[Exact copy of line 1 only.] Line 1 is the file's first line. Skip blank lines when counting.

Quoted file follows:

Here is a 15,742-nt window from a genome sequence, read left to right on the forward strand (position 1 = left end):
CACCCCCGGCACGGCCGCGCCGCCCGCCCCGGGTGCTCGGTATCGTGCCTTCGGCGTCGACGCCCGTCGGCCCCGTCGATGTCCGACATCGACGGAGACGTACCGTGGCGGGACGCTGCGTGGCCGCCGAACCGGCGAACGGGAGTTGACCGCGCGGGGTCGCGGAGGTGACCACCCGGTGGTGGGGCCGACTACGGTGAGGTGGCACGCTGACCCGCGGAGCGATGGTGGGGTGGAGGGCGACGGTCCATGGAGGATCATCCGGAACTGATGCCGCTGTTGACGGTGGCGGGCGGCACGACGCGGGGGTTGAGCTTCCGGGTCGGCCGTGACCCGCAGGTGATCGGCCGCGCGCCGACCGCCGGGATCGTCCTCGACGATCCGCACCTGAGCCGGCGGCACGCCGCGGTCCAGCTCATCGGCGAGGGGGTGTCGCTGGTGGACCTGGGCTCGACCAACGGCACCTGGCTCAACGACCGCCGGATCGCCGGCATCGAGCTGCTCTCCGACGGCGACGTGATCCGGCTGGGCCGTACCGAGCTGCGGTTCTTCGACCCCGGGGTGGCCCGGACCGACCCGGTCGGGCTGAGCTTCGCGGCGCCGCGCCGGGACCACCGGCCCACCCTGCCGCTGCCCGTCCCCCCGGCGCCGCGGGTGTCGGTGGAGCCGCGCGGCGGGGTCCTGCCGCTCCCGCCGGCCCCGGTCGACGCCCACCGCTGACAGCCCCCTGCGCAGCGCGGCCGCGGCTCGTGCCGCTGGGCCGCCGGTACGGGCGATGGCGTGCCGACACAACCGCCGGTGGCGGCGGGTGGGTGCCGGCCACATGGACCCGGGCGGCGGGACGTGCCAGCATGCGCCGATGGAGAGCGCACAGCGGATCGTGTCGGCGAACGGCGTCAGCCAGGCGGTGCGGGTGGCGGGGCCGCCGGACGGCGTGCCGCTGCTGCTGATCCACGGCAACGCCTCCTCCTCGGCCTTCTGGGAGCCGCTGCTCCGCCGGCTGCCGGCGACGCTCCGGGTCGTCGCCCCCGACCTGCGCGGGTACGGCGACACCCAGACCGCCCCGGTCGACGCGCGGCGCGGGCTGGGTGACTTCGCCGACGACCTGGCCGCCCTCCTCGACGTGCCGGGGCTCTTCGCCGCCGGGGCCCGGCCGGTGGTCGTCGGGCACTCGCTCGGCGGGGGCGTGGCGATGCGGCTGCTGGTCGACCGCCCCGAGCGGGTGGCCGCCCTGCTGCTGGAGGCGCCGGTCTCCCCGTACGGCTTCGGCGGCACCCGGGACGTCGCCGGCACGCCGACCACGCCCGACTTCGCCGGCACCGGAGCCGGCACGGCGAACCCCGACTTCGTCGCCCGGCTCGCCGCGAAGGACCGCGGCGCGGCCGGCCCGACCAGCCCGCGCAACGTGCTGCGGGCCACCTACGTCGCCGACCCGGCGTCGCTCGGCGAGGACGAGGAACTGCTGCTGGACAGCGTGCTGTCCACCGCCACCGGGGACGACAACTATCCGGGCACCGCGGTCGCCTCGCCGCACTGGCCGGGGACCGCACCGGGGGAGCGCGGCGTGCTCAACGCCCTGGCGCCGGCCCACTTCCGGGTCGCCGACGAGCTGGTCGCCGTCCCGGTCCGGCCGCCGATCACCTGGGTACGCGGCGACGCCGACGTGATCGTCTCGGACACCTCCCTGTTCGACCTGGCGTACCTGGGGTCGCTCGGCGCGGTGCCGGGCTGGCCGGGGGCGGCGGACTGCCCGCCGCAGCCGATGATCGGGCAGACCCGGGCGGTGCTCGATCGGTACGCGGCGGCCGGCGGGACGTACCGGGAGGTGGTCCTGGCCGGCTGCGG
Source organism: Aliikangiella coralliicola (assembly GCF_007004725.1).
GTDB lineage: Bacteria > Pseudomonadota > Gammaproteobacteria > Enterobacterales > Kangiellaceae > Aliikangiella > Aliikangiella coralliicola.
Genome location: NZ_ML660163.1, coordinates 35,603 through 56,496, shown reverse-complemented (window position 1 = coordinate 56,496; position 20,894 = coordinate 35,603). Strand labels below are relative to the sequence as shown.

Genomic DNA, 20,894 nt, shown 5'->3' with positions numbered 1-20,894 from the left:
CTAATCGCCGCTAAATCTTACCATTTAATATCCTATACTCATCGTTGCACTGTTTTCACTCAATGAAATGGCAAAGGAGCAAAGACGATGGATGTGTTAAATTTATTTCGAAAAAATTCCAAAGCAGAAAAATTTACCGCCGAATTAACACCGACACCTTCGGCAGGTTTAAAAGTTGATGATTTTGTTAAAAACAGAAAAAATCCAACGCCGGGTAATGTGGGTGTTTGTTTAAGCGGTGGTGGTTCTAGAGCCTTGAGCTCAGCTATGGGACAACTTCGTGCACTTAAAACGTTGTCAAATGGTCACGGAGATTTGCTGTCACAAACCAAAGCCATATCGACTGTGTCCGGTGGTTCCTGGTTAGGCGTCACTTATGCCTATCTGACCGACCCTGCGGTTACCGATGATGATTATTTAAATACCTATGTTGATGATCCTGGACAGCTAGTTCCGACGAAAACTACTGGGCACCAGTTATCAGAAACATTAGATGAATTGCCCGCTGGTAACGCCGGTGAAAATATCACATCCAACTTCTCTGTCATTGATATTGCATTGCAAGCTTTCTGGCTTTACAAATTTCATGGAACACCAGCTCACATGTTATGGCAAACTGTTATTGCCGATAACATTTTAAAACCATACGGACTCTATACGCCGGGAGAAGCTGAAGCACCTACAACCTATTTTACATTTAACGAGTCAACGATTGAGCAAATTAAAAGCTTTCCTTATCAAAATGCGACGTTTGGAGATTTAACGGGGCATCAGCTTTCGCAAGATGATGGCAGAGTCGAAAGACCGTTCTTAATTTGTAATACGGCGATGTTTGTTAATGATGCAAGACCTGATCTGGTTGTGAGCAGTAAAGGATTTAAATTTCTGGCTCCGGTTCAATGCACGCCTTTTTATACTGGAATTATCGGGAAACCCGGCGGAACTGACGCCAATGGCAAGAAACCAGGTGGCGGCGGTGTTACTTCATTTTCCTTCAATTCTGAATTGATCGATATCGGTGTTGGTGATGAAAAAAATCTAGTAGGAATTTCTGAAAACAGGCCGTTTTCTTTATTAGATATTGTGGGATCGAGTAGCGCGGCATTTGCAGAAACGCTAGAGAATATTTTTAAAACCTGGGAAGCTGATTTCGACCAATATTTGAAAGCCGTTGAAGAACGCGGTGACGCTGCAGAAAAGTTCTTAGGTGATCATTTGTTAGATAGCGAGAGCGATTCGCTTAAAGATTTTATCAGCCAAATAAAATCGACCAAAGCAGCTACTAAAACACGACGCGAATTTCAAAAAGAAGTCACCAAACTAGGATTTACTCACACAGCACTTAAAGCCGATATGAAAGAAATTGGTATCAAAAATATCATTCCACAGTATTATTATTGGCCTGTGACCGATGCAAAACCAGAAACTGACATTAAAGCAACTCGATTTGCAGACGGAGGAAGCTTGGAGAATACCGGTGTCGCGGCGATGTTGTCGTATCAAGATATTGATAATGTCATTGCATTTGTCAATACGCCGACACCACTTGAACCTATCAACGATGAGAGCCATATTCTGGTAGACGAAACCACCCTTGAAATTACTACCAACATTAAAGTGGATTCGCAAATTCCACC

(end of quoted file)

Here is a 15,742-nt window from a genome sequence, read left to right on the forward strand (position 1 = left end):